Site   Web

November 30, 2016

6 B2B Social Media Tips For Any Platform

“Perhaps one of the more understated benefits of social media in B2B is the ability to establish and foster expertise within a given industry or niche. The same tools and services that new influencers leverage to construct prominence and demonstrate awareness are also readily available to anyone with wisdom and vision to share.”

― Brian Solis, Altimeter Group principal analyst

Social media platforms are the bane of many B2B corporation’s existence because they often struggle to gain any sort of meaningful traction.

A recent CMO survey revealed that product-based B2B companies would increase the amount spent on social media marketing from eight percent to 18 percent over the next five years. Those on the services side of B2B will see an escalation from 12 percent to 25 percent. Despite this, 40 percent of the companies surveyed are not pleased with their performance on social.

It is massively important for B2B organizations to wrap their heads around effective social media marketing considering that, by 2021, social marketing will make up nearly 21 percent of the average business’ marketing expenditures.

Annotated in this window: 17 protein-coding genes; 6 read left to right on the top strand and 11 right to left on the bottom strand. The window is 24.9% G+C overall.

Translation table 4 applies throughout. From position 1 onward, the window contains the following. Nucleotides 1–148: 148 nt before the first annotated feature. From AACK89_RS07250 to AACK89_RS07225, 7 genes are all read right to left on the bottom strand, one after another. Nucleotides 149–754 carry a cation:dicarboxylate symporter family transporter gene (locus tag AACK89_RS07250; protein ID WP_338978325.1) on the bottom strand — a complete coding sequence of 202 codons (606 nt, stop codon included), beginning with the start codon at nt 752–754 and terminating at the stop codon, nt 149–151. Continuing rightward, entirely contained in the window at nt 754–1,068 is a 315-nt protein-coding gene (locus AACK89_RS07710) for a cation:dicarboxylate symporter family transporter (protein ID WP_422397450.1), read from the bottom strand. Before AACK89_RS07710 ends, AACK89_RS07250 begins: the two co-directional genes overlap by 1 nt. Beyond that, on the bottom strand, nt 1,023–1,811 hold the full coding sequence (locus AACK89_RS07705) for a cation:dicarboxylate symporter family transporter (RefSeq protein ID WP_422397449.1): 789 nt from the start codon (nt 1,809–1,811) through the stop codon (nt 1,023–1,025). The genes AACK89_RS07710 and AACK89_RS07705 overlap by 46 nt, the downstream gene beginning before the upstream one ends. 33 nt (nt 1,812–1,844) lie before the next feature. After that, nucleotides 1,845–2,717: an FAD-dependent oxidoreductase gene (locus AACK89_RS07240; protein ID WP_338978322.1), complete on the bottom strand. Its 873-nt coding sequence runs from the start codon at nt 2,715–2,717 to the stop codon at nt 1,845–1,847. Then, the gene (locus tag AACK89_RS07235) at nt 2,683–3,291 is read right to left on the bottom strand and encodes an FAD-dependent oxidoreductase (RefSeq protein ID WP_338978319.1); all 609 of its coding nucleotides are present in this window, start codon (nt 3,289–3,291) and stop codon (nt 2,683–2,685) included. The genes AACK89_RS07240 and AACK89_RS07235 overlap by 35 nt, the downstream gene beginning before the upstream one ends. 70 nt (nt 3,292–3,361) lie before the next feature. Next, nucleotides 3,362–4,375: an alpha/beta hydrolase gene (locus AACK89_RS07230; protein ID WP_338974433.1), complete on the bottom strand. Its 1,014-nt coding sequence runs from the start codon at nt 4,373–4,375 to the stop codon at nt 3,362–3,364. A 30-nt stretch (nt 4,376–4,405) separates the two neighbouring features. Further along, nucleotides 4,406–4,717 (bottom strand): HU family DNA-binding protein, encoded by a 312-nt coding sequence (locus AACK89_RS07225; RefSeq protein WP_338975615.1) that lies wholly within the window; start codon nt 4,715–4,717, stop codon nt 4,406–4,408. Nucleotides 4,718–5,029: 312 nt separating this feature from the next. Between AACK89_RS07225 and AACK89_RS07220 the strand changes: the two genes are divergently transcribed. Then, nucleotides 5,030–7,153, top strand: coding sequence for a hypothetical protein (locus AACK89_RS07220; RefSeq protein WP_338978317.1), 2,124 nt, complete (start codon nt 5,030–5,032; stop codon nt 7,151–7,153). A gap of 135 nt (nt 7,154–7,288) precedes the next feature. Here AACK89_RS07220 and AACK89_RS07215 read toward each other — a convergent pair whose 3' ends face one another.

To help resolve the average B2B company’s social plight, here are six social media tactics that can be leveraged on almost every major platform.

1. Don’t Sell. Connect

If your company really wants to move the sales needle, you have to learn to connect on an emotional level. While it is all well and good to detail the features of a product or service, B2B brands must recognize that addressing consumers on an emotional front is what will drive purchases.

A study conducted by CEB and Google revealed this notion holds true in the B2B arena, not just B2C. The research, which surveyed more than 3,000 B2B buyers, found that brands that connect on a human, emotional plane were two times more likely to convert than brands that merely highlighted functionality.

These findings are the exact reason why Apple and Nike can continue to release virtually the same products year after year and still have hoards lining up at their doors to buy; because they appeal to the sentiment of making people “cool.”

The key to making this work is identifying your target consumer’s biggest pain points and playing to those frustrations in a human way.

2. Leverage Advocates

Speaking of human-to-human connection, employee and brand advocates are some of the most powerful voices to leverage.

The fact is, more than 90 percent of consumers trust brand recommendations from individuals, even if they don’t know them. Word-of-mouth marketing is the most effective form of promotion that a brand can obtain.

Using employees and customers who are deeply passionate about your brand not only serves the aforementioned purpose, but it helps to humanize a company and highlights the value placed on the average user.

Leverage this by sharing social updates with pictures of staff members and clients along with quotes about their experience with your product or service.